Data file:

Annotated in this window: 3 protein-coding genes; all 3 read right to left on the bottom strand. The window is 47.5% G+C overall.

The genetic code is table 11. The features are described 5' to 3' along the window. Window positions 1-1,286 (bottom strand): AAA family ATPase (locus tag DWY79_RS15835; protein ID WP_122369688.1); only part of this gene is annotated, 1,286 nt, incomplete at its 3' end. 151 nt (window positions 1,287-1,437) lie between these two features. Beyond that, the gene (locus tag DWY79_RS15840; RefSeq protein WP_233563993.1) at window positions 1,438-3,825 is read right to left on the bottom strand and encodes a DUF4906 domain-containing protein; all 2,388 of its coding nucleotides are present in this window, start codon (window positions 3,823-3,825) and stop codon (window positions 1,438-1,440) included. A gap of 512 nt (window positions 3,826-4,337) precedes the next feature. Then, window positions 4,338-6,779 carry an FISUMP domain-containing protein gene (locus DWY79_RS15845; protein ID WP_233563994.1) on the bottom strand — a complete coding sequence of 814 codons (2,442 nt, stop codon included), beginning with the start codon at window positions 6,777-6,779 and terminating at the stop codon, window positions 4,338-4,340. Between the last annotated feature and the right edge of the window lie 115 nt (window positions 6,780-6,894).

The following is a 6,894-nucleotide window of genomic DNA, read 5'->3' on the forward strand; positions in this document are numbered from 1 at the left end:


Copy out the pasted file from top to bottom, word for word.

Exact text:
Annotated in this window: 3 protein-coding genes; all 3 read right to left on the bottom strand. The window is 47.5% G+C overall.

The genetic code is table 11. The features are described 5' to 3' along the window. Window positions 1-1,286 (bottom strand): AAA family ATPase (locus tag DWY79_RS15835; protein ID WP_122369688.1); only part of this gene is annotated, 1,286 nt, incomplete at its 3' end. 151 nt (window positions 1,287-1,437) lie between these two features. Beyond that, the gene (locus tag DWY79_RS15840; RefSeq protein WP_233563993.1) at window positions 1,438-3,825 is read right to left on the bottom strand and encodes a DUF4906 domain-containing protein; all 2,388 of its coding nucleotides are present in this window, start codon (window positions 3,823-3,825) and stop codon (window positions 1,438-1,440) included. A gap of 512 nt (window positions 3,826-4,337) precedes the next feature. Then, window positions 4,338-6,779 carry an FISUMP domain-containing protein gene (locus DWY79_RS15845; protein ID WP_233563994.1) on the bottom strand — a complete coding sequence of 814 codons (2,442 nt, stop codon included), beginning with the start codon at window positions 6,777-6,779 and terminating at the stop codon, window positions 4,338-4,340. Between the last annotated feature and the right edge of the window lie 115 nt (window positions 6,780-6,894).

The following is a 6,894-nucleotide window of genomic DNA, read 5'->3' on the forward strand; positions in this document are numbered from 1 at the left end: